Bronze artwork by sculptor Barbara Hepworth stolen from park in London
Art expert says it was likely sold for scrap for just a few hundred pounds
Demand for metals has led to thefts from railways, phone lines and war memorials
Politicians are facing calls to increase controls on scrap metal dealers to counter thefts
An artwork by Barbara Hepworth, one of the most highly regarded sculptors of the 20th century, has been stolen from a park in London, amid what art experts fear is a metal theft “epidemic.”
The bronze sculpture called “Two Forms (Divided Circle)” stood in Dulwich Park for more than 40 years until it was removed on Monday night. The artwork was insured for £500,000 ($785,000) but one art expert said it was likely to be sold for scrap for just a few hundred pounds.
Two years ago police said they believed that a Henry Moore bronze sculpture “Reclining Figure,” valued at £3 million, stolen from the late artist’s estate north of London was probably sold for just £1,500.
The crime comes as surging demand for copper, lead and bronze has led to thefts from railway lines, phone lines and even war memorials in Britain. This has led to delays on the rail network, while the theft of cables at a Welsh hospital last week led to the cancellation of 100 operations, including some for cancer treatment.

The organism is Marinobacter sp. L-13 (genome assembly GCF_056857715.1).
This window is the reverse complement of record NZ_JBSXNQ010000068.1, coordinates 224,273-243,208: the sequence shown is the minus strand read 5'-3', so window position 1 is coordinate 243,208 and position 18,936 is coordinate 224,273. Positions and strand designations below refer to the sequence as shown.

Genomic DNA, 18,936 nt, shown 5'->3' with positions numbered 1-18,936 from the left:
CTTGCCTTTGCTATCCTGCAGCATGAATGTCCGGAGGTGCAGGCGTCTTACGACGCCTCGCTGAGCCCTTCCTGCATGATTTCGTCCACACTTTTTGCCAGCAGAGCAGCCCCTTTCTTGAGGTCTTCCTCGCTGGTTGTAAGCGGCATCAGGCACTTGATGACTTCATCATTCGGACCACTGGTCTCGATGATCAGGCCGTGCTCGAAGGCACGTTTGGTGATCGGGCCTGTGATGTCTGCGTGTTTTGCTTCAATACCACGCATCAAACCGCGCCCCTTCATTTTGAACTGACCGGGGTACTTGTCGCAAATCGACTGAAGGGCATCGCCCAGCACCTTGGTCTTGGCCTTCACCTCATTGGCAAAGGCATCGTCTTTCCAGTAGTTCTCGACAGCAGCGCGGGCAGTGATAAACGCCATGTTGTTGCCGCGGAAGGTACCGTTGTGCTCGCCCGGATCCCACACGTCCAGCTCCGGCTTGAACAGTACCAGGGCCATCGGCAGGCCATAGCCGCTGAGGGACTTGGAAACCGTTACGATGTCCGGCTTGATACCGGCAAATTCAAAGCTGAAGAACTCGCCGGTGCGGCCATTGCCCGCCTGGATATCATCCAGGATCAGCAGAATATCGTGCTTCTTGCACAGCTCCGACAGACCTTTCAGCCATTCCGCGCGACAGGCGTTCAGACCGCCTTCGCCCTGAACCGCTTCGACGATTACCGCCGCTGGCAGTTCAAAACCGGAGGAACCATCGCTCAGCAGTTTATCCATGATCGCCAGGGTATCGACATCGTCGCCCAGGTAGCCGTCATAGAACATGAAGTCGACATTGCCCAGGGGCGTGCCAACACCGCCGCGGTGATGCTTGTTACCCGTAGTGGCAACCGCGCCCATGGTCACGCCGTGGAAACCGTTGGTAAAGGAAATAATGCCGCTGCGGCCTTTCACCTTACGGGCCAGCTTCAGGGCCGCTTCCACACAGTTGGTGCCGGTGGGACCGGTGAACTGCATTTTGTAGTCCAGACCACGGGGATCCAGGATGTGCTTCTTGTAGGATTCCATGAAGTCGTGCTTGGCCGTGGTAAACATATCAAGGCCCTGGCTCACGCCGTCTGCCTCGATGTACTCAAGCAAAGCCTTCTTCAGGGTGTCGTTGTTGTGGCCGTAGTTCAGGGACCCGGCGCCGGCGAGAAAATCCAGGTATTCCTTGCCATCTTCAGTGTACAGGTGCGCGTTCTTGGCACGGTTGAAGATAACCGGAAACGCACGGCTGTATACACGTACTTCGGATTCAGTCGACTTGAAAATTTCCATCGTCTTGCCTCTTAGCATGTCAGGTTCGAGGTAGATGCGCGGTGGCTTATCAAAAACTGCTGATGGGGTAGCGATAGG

Julian Radcliffe, chairman of the Art Loss Register, which tracks stolen works, said the chance of the Hepworth sculpture being recovered was low. “The police are putting much effort into this theft, but due to the metal theft epidemic it was probably stolen for its scrap value.”
The artwork was unlikely to have been stolen by a collector, Radcliffe said. “Of 2,000 stolen items recovered in recent years, all but two were taken for financial gain. Any collector would want to publicize that they had an artwork so the idea of someone sitting in a cave surrounded by art is just a figment of novelists’ imagination.”
Art lovers were distraught over the theft of the work by Hepworth, who died in a fire at her studio in St. Ives, Cornwall, in 1975. Simon Wallis, director of the Hepworth Wakefield gallery in northern England, said: “Barbara Hepworth is one of the greatest artists of the 20th century and appreciation of her work has never been greater.
“Her work is a major part of this country’s cultural heritage and we very much hope the work will be recovered, so that the public can once again enjoy Two Forms (Divided Circle) in its original setting.”
UK politicians are facing calls to increase controls on scrap metal dealers to counter thefts during the economic downturn. The price of copper has risen exponentially due to increased demand for raw materials from countries such as China, and now trades at more $8,500 per ton. Gold, brass and lead values have also increased by almost 20% in 2011.